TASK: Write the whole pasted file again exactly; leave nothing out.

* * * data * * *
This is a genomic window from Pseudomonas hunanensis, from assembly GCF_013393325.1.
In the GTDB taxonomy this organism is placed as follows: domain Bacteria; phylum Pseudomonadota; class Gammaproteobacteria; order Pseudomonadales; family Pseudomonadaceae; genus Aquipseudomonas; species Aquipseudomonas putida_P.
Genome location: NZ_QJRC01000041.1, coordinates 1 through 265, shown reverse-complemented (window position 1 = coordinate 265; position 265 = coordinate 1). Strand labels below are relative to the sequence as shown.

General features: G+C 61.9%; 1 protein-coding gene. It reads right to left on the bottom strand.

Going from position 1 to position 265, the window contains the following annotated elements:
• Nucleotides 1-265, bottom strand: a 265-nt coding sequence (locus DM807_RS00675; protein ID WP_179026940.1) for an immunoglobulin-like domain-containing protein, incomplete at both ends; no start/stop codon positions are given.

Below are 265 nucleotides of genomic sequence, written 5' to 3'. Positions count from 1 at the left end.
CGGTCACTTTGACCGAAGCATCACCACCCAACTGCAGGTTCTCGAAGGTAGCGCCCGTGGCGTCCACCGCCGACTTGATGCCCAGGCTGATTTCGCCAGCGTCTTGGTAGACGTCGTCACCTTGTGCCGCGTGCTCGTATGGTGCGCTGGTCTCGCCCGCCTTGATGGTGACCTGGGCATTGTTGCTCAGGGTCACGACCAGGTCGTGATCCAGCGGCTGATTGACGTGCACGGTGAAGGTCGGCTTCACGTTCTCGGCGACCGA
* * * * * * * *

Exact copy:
This is a genomic window from Pseudomonas hunanensis, from assembly GCF_013393325.1.
In the GTDB taxonomy this organism is placed as follows: domain Bacteria; phylum Pseudomonadota; class Gammaproteobacteria; order Pseudomonadales; family Pseudomonadaceae; genus Aquipseudomonas; species Aquipseudomonas putida_P.
Genome location: NZ_QJRC01000041.1, coordinates 1 through 265, shown reverse-complemented (window position 1 = coordinate 265; position 265 = coordinate 1). Strand labels below are relative to the sequence as shown.

General features: G+C 61.9%; 1 protein-coding gene. It reads right to left on the bottom strand.

Going from position 1 to position 265, the window contains the following annotated elements:
• Nucleotides 1-265, bottom strand: a 265-nt coding sequence (locus DM807_RS00675; protein ID WP_179026940.1) for an immunoglobulin-like domain-containing protein, incomplete at both ends; no start/stop codon positions are given.

Below are 265 nucleotides of genomic sequence, written 5' to 3'. Positions count from 1 at the left end.
CGGTCACTTTGACCGAAGCATCACCACCCAACTGCAGGTTCTCGAAGGTAGCGCCCGTGGCGTCCACCGCCGACTTGATGCCCAGGCTGATTTCGCCAGCGTCTTGGTAGACGTCGTCACCTTGTGCCGCGTGCTCGTATGGTGCGCTGGTCTCGCCCGCCTTGATGGTGACCTGGGCATTGTTGCTCAGGGTCACGACCAGGTCGTGATCCAGCGGCTGATTGACGTGCACGGTGAAGGTCGGCTTCACGTTCTCGGCGACCGA